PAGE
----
If a business rents out objects for use around the house (think things like ladders, tools, toys etc.) and someone hurts themselves using the rented item, is the rental business liable?

I feel this may have some additional subtleties to it. For instance, if the rental business removed any safety warnings or something, so let's assume that the rental business is providing the product along with its original packaging and any other manuals and information that would have come with it were the renter to purchase the product, but provides no further information (that is, they don't provide their own training to the customer).



Using NSW, Australia as an example, a supplier of "plant" has three sources of liability:


Subject to the provisions of the contract, a person has a general obligation to supply goods (by sale or hire) that are of "merchantable quality" and "fit for purpose" (either a reasonable purpose or a purpose actually made known).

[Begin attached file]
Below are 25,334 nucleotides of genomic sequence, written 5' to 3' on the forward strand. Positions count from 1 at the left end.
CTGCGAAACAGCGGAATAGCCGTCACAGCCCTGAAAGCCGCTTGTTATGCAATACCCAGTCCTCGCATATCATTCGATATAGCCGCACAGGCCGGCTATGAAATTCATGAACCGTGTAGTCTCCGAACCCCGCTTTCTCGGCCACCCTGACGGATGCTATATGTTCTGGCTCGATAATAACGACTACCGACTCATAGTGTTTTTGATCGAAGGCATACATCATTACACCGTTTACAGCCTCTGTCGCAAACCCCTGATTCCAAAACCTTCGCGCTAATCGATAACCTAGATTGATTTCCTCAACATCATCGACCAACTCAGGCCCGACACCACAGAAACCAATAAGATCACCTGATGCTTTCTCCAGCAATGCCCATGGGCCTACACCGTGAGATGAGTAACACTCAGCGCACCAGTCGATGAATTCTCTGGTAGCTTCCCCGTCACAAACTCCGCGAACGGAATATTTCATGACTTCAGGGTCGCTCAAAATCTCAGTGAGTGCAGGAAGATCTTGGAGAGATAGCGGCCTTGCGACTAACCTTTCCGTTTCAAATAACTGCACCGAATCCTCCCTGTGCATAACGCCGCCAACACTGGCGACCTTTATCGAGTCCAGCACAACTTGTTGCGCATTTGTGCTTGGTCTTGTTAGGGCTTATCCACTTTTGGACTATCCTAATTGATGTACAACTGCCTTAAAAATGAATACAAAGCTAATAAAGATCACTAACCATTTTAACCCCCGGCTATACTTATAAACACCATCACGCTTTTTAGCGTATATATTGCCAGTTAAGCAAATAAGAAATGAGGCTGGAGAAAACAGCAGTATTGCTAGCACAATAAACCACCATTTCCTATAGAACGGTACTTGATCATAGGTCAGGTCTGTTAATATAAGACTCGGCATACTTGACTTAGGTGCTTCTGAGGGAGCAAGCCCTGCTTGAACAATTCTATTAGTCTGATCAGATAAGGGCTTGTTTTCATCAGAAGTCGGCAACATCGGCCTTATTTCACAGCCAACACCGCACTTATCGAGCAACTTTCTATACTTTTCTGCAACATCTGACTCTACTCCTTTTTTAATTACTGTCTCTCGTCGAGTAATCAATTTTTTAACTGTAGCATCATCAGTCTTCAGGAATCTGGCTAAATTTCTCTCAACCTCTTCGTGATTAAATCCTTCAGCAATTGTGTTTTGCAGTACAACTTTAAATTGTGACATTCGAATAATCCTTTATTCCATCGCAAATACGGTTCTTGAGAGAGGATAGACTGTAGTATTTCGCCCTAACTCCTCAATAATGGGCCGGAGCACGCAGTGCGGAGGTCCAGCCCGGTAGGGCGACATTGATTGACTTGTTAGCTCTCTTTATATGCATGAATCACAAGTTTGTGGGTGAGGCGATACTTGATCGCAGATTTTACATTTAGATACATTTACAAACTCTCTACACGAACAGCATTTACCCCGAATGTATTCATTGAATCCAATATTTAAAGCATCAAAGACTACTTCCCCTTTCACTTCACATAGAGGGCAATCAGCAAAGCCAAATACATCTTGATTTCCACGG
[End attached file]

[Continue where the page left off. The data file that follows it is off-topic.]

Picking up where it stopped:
Most contracts in Australia would be covered by the Australian Consumer Law (which applies to B2B transactions of less than $40,000 and all B2C transactions) which makes these obligations non-excludable by contract.


Notwithstanding the contractual obligations any harm that occurred as a result of the hirer's negligence would be actionable.

Work Health and Safety Law

All Persons Conducting a Business or Undertaking (PCBU), which the hirer is, have a non-delegable duty to:

  • identify hazards
  • managing risks to health and safety
  • maintaining control measures
  • review control measures

In addition, PCBU that supply plant must:

  • provide safety information

Failing in these duties exposes the PCBU to criminal sanction on a strict liability basis.

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